Do you accept that some FAs might be on the verge of giving you support but don’t quite have the confidence in you yet and if so what would you say to those Associations?
The confidence is coming along as our policies come out. I am not a politician – I am not tied to FIFA at all – I have never worked for them and don’t know the people there inside out. The thing is to carry on unveiling our great ideas and to assure people that if I become president of FIFA those ideas will be put into place and implemented. I know people will have to trust my candidacy which is why I am trying to give them some guides with these policies and what they can expect from me. This is what needs to be done at FIFA to deal with issues in football. We talk about issues too much – we have to restore the trust in FIFA. As a world organisation, FIFA must lead by example and always do the right thing and this is actually another way that we can restore football fans trust in FIFA, and at the end of the day that is the most important thing. FAs will have to believe in this project and believe in this campaign for it to succeed and if they can bring in something different that to help us then that is fantastic.
There are five Football Associations in the UK. You need five to help you – is it fair to say you have been or will be targeting them?
If we could get those five it would be fantastic obviously. There are 209 organisations around the world that we could target and we only need five of them but to get those five would be the equivalent of climbing Everest I think but you have to take on these huge challenges to succeed so maybe I can achieve that and get right to the top.
There were rumours yesterday that you had met with the FAW and have meetings planned for today with the SFA. Can you confirm or deny these rumours?
We have planned to meet as many people as possible but we haven’t met anybody yet.
What have you made of the attitude towards the current FIFA regime in the UK? Either from fans or associations.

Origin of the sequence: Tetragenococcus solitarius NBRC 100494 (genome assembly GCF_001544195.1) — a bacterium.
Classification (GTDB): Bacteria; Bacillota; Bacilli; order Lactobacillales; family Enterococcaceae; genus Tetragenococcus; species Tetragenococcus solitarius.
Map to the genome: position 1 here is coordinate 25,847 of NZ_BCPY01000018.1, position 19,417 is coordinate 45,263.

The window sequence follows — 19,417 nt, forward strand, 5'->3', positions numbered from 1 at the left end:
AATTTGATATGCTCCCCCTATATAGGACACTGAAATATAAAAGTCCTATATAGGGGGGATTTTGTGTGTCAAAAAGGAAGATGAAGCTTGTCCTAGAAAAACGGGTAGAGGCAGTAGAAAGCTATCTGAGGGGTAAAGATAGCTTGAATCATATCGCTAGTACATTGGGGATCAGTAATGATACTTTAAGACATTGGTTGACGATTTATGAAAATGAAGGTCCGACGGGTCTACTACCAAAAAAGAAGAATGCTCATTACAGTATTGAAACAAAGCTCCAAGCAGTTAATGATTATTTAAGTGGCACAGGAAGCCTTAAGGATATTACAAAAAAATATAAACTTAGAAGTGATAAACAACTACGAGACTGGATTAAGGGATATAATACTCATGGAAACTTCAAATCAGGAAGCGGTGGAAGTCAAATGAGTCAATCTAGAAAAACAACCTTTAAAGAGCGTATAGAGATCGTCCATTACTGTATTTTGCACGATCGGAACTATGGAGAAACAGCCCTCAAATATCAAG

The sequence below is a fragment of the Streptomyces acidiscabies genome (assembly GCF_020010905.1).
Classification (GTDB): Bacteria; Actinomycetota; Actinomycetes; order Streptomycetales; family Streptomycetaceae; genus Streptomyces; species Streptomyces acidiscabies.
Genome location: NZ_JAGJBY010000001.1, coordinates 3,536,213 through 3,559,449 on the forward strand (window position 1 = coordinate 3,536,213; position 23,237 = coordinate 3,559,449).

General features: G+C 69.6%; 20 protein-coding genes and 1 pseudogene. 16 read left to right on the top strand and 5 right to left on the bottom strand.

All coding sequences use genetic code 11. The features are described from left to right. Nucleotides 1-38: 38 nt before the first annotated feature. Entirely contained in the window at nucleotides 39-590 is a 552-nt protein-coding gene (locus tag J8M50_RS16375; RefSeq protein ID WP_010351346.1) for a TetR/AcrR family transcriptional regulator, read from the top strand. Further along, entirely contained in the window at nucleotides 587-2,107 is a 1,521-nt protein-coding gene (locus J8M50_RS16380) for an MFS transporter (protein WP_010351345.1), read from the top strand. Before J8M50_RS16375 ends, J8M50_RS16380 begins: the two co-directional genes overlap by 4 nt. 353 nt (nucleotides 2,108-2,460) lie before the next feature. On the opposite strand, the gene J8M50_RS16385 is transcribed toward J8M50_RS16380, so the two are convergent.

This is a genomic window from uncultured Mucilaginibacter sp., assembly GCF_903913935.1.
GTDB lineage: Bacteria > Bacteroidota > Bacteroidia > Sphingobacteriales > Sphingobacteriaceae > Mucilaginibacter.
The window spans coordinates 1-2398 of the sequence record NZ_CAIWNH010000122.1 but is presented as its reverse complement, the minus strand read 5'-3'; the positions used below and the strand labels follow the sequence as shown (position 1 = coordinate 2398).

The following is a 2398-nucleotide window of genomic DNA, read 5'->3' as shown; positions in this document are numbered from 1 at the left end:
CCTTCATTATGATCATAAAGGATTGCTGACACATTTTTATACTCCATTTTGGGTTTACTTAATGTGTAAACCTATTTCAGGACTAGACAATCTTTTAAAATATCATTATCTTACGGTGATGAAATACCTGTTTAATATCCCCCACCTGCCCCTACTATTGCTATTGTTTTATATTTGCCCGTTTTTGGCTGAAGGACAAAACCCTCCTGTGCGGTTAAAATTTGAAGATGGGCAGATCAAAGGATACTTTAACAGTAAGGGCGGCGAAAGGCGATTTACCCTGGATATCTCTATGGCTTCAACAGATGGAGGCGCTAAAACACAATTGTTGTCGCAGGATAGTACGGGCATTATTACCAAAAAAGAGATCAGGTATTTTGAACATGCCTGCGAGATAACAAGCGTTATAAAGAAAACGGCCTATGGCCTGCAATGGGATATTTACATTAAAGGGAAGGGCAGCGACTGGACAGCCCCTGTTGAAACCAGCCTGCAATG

I think it is at a point now where we are all aware of the situation and I hope that we are all at the point now where we all want things to be done differently in FIFA. In England and the UK they are probably keener on that because they’re voicing their opinions in the media (particularly in the case of the English FA) whereas other countries worldwide may not be saying anything but they’re probably still thinking the same thing and have the same feeling.
You have a great interest in Wales. You’re doing your coaching badges here and so on. Wales is one of the first places you went to campaign. What do you think of Welsh football, The FAW and Trefor Lloyd Hughes?
Well first of all I passed my coaching badges there. I have a great relationship with the people down at Dragon Park in Newport and the Welsh people on a whole. Just to have their support would be nice but to have that support you need to believe in something and I hope they’re going to believe in me, in what we’re saying, what we want to change and so on. But despite all that I am very realistic that all people and all FAs are related so I guess once the first one joins the cause then the others might feel more confident in joining us too. We only need five to carry on the campaign and that is what is important because this campaign needs to go forward. My confidence is to see the reaction of the people and the public – they have been very supportive and behind us. This is where it counts because this is the people’s campaign and if we’re going to be successful at the end it is going to be because the people decided that David Ginola is going to be their candidate and I hope I can make the people proud.